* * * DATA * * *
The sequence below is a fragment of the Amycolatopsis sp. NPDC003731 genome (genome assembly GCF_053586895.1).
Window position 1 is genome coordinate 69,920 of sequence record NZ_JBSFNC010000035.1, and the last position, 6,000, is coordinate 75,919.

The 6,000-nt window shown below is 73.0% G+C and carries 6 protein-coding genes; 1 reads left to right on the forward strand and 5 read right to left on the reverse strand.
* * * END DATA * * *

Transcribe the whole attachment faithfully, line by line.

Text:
The sequence below is a fragment of the Amycolatopsis sp. NPDC003731 genome (genome assembly GCF_053586895.1).
Window position 1 is genome coordinate 69,920 of sequence record NZ_JBSFNC010000035.1, and the last position, 6,000, is coordinate 75,919.

The 6,000-nt window shown below is 73.0% G+C and carries 6 protein-coding genes; 1 reads left to right on the forward strand and 5 read right to left on the reverse strand.